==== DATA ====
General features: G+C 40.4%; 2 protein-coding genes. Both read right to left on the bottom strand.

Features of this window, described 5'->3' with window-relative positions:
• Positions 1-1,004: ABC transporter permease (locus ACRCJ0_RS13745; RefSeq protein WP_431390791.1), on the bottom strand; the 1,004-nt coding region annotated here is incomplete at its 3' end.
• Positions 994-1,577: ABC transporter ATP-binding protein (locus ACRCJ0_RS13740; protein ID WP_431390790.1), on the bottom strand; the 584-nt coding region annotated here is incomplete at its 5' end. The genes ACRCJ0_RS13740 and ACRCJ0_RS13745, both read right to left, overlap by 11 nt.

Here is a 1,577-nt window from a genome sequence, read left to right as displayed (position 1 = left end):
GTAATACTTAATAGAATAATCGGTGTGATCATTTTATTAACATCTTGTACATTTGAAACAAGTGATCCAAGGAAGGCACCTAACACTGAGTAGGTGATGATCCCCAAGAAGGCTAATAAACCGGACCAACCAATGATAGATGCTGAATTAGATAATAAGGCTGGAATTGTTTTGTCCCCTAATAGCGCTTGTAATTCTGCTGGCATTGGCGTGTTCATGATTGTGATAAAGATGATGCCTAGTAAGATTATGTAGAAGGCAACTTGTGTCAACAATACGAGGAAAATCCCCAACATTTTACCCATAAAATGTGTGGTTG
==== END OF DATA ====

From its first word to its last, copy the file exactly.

General features: G+C 40.4%; 2 protein-coding genes. Both read right to left on the bottom strand.

Features of this window, described 5'->3' with window-relative positions:
• Positions 1-1,004: ABC transporter permease (locus ACRCJ0_RS13745; RefSeq protein WP_431390791.1), on the bottom strand; the 1,004-nt coding region annotated here is incomplete at its 3' end.
• Positions 994-1,577: ABC transporter ATP-binding protein (locus ACRCJ0_RS13740; protein ID WP_431390790.1), on the bottom strand; the 584-nt coding region annotated here is incomplete at its 5' end. The genes ACRCJ0_RS13740 and ACRCJ0_RS13745, both read right to left, overlap by 11 nt.

Here is a 1,577-nt window from a genome sequence, read left to right as displayed (position 1 = left end):
GTAATACTTAATAGAATAATCGGTGTGATCATTTTATTAACATCTTGTACATTTGAAACAAGTGATCCAAGGAAGGCACCTAACACTGAGTAGGTGATGATCCCCAAGAAGGCTAATAAACCGGACCAACCAATGATAGATGCTGAATTAGATAATAAGGCTGGAATTGTTTTGTCCCCTAATAGCGCTTGTAATTCTGCTGGCATTGGCGTGTTCATGATTGTGATAAAGATGATGCCTAGTAAGATTATGTAGAAGGCAACTTGTGTCAACAATACGAGGAAAATCCCCAACATTTTACCCATAAAATGTGTGGTTG